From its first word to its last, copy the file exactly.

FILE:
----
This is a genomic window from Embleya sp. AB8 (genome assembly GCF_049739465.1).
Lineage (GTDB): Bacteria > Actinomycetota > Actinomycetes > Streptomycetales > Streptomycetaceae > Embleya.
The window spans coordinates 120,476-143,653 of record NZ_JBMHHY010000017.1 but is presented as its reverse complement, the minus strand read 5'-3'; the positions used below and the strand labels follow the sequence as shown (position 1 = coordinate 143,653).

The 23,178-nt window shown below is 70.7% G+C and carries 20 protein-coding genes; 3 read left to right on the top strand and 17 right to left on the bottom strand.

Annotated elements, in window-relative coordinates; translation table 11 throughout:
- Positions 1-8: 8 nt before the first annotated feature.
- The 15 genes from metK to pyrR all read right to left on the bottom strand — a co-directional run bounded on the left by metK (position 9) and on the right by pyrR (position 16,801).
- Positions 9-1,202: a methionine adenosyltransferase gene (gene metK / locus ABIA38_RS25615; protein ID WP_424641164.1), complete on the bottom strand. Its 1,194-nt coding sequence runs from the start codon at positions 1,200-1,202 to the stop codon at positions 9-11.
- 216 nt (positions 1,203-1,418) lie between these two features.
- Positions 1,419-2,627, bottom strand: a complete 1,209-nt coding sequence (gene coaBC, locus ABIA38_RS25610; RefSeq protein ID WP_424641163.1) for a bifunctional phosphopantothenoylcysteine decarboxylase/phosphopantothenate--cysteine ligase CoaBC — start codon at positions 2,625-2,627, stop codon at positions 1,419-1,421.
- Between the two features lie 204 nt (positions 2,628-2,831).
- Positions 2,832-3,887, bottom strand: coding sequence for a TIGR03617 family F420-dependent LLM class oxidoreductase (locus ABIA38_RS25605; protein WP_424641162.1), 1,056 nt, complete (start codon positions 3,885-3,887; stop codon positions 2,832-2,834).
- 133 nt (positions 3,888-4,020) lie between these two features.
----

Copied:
This is a genomic window from Embleya sp. AB8 (genome assembly GCF_049739465.1).
Lineage (GTDB): Bacteria > Actinomycetota > Actinomycetes > Streptomycetales > Streptomycetaceae > Embleya.
The window spans coordinates 120,476-143,653 of record NZ_JBMHHY010000017.1 but is presented as its reverse complement, the minus strand read 5'-3'; the positions used below and the strand labels follow the sequence as shown (position 1 = coordinate 143,653).

The 23,178-nt window shown below is 70.7% G+C and carries 20 protein-coding genes; 3 read left to right on the top strand and 17 right to left on the bottom strand.

Annotated elements, in window-relative coordinates; translation table 11 throughout:
- Positions 1-8: 8 nt before the first annotated feature.
- The 15 genes from metK to pyrR all read right to left on the bottom strand — a co-directional run bounded on the left by metK (position 9) and on the right by pyrR (position 16,801).
- Positions 9-1,202: a methionine adenosyltransferase gene (gene metK / locus ABIA38_RS25615; protein ID WP_424641164.1), complete on the bottom strand. Its 1,194-nt coding sequence runs from the start codon at positions 1,200-1,202 to the stop codon at positions 9-11.
- 216 nt (positions 1,203-1,418) lie between these two features.
- Positions 1,419-2,627, bottom strand: a complete 1,209-nt coding sequence (gene coaBC, locus ABIA38_RS25610; RefSeq protein ID WP_424641163.1) for a bifunctional phosphopantothenoylcysteine decarboxylase/phosphopantothenate--cysteine ligase CoaBC — start codon at positions 2,625-2,627, stop codon at positions 1,419-1,421.
- Between the two features lie 204 nt (positions 2,628-2,831).
- Positions 2,832-3,887, bottom strand: coding sequence for a TIGR03617 family F420-dependent LLM class oxidoreductase (locus ABIA38_RS25605; protein WP_424641162.1), 1,056 nt, complete (start codon positions 3,885-3,887; stop codon positions 2,832-2,834).
- 133 nt (positions 3,888-4,020) lie between these two features.